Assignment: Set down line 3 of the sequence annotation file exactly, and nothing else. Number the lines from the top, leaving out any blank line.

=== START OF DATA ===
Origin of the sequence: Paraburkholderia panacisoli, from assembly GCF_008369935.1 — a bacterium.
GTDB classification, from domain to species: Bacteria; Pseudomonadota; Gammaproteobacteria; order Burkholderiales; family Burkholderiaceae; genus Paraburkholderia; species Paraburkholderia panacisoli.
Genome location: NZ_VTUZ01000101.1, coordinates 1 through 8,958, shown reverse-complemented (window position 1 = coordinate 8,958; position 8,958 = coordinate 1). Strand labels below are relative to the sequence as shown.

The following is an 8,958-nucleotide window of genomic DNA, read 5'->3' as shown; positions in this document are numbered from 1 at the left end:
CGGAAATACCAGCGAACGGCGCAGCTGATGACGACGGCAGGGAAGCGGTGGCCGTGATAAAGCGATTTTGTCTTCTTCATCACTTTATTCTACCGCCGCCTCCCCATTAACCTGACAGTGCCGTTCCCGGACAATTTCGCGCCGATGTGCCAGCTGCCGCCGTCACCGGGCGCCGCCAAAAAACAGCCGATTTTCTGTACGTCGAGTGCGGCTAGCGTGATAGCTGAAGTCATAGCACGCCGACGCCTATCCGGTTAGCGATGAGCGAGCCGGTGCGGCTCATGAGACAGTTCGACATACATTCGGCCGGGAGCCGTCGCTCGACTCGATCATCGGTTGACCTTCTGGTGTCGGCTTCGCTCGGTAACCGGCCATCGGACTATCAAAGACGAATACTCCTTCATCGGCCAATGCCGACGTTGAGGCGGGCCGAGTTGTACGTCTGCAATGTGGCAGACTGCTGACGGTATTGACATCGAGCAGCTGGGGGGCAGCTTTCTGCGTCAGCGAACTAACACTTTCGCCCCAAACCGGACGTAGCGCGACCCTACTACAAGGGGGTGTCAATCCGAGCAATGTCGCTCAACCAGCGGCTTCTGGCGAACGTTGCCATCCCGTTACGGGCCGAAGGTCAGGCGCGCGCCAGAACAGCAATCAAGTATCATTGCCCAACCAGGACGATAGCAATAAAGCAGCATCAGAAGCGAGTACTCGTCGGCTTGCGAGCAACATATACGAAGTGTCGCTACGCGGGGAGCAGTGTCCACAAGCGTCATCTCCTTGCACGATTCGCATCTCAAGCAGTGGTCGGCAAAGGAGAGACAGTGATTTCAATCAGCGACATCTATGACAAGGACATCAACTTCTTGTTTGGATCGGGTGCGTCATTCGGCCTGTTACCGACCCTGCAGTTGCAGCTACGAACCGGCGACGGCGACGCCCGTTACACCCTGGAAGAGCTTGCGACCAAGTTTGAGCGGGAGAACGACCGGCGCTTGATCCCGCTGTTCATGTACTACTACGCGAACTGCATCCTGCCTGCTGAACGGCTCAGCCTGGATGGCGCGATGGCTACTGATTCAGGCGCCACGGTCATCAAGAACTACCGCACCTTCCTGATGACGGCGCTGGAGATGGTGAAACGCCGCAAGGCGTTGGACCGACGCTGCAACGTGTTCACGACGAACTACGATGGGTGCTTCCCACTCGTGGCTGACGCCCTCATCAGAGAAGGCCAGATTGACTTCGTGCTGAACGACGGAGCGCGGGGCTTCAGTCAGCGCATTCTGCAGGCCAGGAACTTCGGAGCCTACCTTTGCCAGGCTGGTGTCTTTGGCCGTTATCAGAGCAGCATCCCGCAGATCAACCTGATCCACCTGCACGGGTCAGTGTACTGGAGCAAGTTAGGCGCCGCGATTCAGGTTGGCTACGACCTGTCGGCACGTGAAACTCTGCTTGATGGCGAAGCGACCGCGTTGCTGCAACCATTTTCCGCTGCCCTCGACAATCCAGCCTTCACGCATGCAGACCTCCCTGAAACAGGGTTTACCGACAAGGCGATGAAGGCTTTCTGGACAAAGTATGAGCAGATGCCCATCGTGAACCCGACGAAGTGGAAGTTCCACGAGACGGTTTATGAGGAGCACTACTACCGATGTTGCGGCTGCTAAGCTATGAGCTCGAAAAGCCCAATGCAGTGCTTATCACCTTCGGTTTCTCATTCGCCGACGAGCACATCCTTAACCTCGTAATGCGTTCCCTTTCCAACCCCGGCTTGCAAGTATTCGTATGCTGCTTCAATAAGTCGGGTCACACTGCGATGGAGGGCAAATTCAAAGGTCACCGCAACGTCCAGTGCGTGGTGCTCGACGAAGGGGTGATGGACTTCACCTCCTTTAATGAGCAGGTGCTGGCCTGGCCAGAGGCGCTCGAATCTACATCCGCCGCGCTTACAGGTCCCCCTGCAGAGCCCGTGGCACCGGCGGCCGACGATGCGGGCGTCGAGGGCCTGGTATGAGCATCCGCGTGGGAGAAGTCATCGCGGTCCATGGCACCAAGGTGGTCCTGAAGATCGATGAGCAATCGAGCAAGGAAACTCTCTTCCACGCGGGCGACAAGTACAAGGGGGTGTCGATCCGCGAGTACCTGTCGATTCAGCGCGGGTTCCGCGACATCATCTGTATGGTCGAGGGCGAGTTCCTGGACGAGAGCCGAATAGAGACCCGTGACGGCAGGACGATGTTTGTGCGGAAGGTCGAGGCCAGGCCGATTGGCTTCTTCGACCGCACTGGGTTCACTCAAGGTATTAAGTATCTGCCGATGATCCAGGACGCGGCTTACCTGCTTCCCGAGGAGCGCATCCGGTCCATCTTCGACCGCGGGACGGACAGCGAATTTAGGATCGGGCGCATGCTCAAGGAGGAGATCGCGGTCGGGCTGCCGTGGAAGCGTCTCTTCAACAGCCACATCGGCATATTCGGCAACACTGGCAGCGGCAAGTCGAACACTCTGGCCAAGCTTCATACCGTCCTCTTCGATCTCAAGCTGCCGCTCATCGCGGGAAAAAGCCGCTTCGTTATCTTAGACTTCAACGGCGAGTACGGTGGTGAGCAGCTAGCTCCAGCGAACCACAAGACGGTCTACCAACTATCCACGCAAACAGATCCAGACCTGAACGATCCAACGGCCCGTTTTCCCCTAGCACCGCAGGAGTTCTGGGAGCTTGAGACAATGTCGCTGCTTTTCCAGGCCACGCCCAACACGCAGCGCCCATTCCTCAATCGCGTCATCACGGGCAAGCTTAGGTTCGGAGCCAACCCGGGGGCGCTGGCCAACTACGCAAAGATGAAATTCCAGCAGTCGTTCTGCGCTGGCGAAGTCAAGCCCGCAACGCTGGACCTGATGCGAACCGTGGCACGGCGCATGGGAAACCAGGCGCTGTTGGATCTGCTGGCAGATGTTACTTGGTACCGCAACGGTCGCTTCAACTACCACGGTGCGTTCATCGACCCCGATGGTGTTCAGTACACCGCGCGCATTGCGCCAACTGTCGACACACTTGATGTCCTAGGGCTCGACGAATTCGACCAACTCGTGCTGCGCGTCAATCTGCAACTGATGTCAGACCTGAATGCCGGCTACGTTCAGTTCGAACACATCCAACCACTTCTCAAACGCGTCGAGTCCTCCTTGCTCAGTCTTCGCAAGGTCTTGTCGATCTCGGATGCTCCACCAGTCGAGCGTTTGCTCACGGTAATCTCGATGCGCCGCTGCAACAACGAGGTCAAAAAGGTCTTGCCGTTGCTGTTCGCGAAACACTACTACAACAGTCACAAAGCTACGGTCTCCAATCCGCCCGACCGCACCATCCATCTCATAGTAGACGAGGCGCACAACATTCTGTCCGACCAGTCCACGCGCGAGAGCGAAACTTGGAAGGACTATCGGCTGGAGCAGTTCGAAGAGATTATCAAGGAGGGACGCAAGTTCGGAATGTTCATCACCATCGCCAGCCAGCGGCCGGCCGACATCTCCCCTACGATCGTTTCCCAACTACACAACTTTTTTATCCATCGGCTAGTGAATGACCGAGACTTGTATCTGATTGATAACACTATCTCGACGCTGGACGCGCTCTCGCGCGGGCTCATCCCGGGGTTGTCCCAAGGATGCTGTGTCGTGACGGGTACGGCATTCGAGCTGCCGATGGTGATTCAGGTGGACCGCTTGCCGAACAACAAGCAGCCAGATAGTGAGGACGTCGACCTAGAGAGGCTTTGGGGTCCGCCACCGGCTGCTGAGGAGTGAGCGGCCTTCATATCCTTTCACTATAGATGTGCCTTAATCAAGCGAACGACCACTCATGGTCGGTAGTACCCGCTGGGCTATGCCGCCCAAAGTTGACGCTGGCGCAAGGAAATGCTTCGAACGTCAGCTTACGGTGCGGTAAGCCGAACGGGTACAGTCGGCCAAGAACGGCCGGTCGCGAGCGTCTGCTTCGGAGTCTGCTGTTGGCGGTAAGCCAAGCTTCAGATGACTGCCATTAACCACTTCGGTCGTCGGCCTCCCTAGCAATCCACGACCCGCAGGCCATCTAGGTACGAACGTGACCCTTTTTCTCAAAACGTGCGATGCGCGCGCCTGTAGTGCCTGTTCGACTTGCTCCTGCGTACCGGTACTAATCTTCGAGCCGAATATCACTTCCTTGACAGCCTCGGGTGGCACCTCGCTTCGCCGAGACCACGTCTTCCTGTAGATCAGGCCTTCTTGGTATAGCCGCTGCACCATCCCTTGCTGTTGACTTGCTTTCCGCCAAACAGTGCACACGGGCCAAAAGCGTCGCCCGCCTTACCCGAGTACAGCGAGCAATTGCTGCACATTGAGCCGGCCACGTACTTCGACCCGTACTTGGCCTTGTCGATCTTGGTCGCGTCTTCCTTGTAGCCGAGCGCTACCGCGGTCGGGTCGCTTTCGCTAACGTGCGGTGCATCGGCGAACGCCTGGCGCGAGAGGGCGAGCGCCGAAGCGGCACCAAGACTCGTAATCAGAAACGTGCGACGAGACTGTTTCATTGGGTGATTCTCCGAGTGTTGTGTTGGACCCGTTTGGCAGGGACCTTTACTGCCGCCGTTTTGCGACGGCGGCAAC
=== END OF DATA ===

Genome location: NZ_VTUZ01000101.1, coordinates 1 through 8,958, shown reverse-complemented (window position 1 = coordinate 8,958; position 8,958 = coordinate 1). Strand labels below are relative to the sequence as shown.